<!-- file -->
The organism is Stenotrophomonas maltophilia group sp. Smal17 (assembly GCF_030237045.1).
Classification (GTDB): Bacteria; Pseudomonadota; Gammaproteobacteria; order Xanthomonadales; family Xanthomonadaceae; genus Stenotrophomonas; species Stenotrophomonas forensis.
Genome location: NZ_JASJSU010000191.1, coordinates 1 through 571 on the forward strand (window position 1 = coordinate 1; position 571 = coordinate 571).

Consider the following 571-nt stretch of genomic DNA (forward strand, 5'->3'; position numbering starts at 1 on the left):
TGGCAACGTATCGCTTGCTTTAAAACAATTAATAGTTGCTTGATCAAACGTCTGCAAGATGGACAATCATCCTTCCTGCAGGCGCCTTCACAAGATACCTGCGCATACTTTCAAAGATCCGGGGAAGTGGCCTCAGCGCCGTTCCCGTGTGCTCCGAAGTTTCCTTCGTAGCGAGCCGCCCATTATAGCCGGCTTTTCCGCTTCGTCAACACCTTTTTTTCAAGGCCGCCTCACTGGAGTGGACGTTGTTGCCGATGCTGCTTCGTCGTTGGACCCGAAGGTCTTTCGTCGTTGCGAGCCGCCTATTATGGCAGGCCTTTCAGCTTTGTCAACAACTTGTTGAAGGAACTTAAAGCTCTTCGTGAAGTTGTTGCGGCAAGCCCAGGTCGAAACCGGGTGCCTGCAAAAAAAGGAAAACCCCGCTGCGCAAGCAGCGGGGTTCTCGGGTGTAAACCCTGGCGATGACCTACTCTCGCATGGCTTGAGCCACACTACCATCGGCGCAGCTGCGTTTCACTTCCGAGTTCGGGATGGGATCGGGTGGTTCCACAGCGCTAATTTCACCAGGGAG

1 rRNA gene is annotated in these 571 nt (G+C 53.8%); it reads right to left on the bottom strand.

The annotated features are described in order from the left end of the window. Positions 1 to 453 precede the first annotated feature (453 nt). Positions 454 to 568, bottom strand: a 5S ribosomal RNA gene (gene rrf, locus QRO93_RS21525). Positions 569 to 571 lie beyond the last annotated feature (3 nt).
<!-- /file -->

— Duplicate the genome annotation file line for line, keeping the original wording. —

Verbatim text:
The organism is Stenotrophomonas maltophilia group sp. Smal17 (assembly GCF_030237045.1).
Classification (GTDB): Bacteria; Pseudomonadota; Gammaproteobacteria; order Xanthomonadales; family Xanthomonadaceae; genus Stenotrophomonas; species Stenotrophomonas forensis.
Genome location: NZ_JASJSU010000191.1, coordinates 1 through 571 on the forward strand (window position 1 = coordinate 1; position 571 = coordinate 571).

Consider the following 571-nt stretch of genomic DNA (forward strand, 5'->3'; position numbering starts at 1 on the left):
TGGCAACGTATCGCTTGCTTTAAAACAATTAATAGTTGCTTGATCAAACGTCTGCAAGATGGACAATCATCCTTCCTGCAGGCGCCTTCACAAGATACCTGCGCATACTTTCAAAGATCCGGGGAAGTGGCCTCAGCGCCGTTCCCGTGTGCTCCGAAGTTTCCTTCGTAGCGAGCCGCCCATTATAGCCGGCTTTTCCGCTTCGTCAACACCTTTTTTTCAAGGCCGCCTCACTGGAGTGGACGTTGTTGCCGATGCTGCTTCGTCGTTGGACCCGAAGGTCTTTCGTCGTTGCGAGCCGCCTATTATGGCAGGCCTTTCAGCTTTGTCAACAACTTGTTGAAGGAACTTAAAGCTCTTCGTGAAGTTGTTGCGGCAAGCCCAGGTCGAAACCGGGTGCCTGCAAAAAAAGGAAAACCCCGCTGCGCAAGCAGCGGGGTTCTCGGGTGTAAACCCTGGCGATGACCTACTCTCGCATGGCTTGAGCCACACTACCATCGGCGCAGCTGCGTTTCACTTCCGAGTTCGGGATGGGATCGGGTGGTTCCACAGCGCTAATTTCACCAGGGAG

1 rRNA gene is annotated in these 571 nt (G+C 53.8%); it reads right to left on the bottom strand.

The annotated features are described in order from the left end of the window. Positions 1 to 453 precede the first annotated feature (453 nt). Positions 454 to 568, bottom strand: a 5S ribosomal RNA gene (gene rrf, locus QRO93_RS21525). Positions 569 to 571 lie beyond the last annotated feature (3 nt).